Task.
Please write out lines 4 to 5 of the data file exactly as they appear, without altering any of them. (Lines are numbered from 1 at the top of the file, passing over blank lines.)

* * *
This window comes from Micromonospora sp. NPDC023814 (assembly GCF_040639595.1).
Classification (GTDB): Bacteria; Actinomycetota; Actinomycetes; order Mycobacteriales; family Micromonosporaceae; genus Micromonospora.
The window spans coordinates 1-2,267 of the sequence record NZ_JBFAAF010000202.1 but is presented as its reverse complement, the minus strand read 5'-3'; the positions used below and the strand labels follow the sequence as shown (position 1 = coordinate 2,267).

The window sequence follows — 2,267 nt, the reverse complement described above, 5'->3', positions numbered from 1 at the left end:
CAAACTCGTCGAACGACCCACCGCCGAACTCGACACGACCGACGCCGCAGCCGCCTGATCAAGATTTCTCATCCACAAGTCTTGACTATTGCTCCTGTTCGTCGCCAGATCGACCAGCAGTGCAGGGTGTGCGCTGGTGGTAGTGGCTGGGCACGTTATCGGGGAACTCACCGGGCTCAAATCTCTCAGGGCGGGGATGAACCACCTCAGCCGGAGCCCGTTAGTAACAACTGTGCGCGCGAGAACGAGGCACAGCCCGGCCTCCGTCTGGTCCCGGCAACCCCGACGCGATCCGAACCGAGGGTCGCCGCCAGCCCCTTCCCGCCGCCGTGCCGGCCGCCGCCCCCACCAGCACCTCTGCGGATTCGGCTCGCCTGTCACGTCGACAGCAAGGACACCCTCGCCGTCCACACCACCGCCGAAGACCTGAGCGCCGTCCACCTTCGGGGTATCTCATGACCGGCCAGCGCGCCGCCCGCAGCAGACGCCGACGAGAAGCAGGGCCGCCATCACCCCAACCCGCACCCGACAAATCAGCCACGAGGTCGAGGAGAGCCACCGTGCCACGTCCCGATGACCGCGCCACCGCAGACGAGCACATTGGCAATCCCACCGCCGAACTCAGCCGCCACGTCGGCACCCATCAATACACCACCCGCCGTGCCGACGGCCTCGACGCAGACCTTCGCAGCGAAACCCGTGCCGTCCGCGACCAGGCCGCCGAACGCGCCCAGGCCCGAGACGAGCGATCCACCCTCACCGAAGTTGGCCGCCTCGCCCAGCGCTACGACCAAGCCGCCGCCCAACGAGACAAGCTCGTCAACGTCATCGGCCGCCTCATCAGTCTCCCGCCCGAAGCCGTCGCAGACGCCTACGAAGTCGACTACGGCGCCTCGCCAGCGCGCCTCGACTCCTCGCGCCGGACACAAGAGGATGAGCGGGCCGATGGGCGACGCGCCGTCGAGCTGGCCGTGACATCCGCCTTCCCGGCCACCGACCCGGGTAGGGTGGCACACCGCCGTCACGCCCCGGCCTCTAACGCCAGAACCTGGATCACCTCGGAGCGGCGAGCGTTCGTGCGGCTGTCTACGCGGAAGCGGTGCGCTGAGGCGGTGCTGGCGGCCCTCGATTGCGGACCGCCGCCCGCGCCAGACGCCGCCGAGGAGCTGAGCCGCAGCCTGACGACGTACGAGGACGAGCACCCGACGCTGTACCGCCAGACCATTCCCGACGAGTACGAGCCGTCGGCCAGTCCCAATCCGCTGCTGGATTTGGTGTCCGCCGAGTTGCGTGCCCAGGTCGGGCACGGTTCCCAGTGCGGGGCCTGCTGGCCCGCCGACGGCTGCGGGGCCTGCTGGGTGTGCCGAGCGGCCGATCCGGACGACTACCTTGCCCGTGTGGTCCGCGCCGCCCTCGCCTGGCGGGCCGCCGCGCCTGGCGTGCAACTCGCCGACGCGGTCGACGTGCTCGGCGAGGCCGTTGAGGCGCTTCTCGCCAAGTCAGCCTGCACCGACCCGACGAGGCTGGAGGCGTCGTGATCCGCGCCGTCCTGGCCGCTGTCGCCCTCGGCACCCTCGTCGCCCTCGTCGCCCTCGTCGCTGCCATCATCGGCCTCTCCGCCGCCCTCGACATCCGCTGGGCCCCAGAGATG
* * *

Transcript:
The window sequence follows — 2,267 nt, the reverse complement described above, 5'->3', positions numbered from 1 at the left end:
CAAACTCGTCGAACGACCCACCGCCGAACTCGACACGACCGACGCCGCAGCCGCCTGATCAAGATTTCTCATCCACAAGTCTTGACTATTGCTCCTGTTCGTCGCCAGATCGACCAGCAGTGCAGGGTGTGCGCTGGTGGTAGTGGCTGGGCACGTTATCGGGGAACTCACCGGGCTCAAATCTCTCAGGGCGGGGATGAACCACCTCAGCCGGAGCCCGTTAGTAACAACTGTGCGCGCGAGAACGAGGCACAGCCCGGCCTCCGTCTGGTCCCGGCAACCCCGACGCGATCCGAACCGAGGGTCGCCGCCAGCCCCTTCCCGCCGCCGTGCCGGCCGCCGCCCCCACCAGCACCTCTGCGGATTCGGCTCGCCTGTCACGTCGACAGCAAGGACACCCTCGCCGTCCACACCACCGCCGAAGACCTGAGCGCCGTCCACCTTCGGGGTATCTCATGACCGGCCAGCGCGCCGCCCGCAGCAGACGCCGACGAGAAGCAGGGCCGCCATCACCCCAACCCGCACCCGACAAATCAGCCACGAGGTCGAGGAGAGCCACCGTGCCACGTCCCGATGACCGCGCCACCGCAGACGAGCACATTGGCAATCCCACCGCCGAACTCAGCCGCCACGTCGGCACCCATCAATACACCACCCGCCGTGCCGACGGCCTCGACGCAGACCTTCGCAGCGAAACCCGTGCCGTCCGCGACCAGGCCGCCGAACGCGCCCAGGCCCGAGACGAGCGATCCACCCTCACCGAAGTTGGCCGCCTCGCCCAGCGCTACGACCAAGCCGCCGCCCAACGAGACAAGCTCGTCAACGTCATCGGCCGCCTCATCAGTCTCCCGCCCGAAGCCGTCGCAGACGCCTACGAAGTCGACTACGGCGCCTCGCCAGCGCGCCTCGACTCCTCGCGCCGGACACAAGAGGATGAGCGGGCCGATGGGCGACGCGCCGTCGAGCTGGCCGTGACATCCGCCTTCCCGGCCACCGACCCGGGTAGGGTGGCACACCGCCGTCACGCCCCGGCCTCTAACGCCAGAACCTGGATCACCTCGGAGCGGCGAGCGTTCGTGCGGCTGTCTACGCGGAAGCGGTGCGCTGAGGCGGTGCTGGCGGCCCTCGATTGCGGACCGCCGCCCGCGCCAGACGCCGCCGAGGAGCTGAGCCGCAGCCTGACGACGTACGAGGACGAGCACCCGACGCTGTACCGCCAGACCATTCCCGACGAGTACGAGCCGTCGGCCAGTCCCAATCCGCTGCTGGATTTGGTGTCCGCCGAGTTGCGTGCCCAGGTCGGGCACGGTTCCCAGTGCGGGGCCTGCTGGCCCGCCGACGGCTGCGGGGCCTGCTGGGTGTGCCGAGCGGCCGATCCGGACGACTACCTTGCCCGTGTGGTCCGCGCCGCCCTCGCCTGGCGGGCCGCCGCGCCTGGCGTGCAACTCGCCGACGCGGTCGACGTGCTCGGCGAGGCCGTTGAGGCGCTTCTCGCCAAGTCAGCCTGCACCGACCCGACGAGGCTGGAGGCGTCGTGATCCGCGCCGTCCTGGCCGCTGTCGCCCTCGGCACCCTCGTCGCCCTCGTCGCCCTCGTCGCTGCCATCATCGGCCTCTCCGCCGCCCTCGACATCCGCTGGGCCCCAGAGATG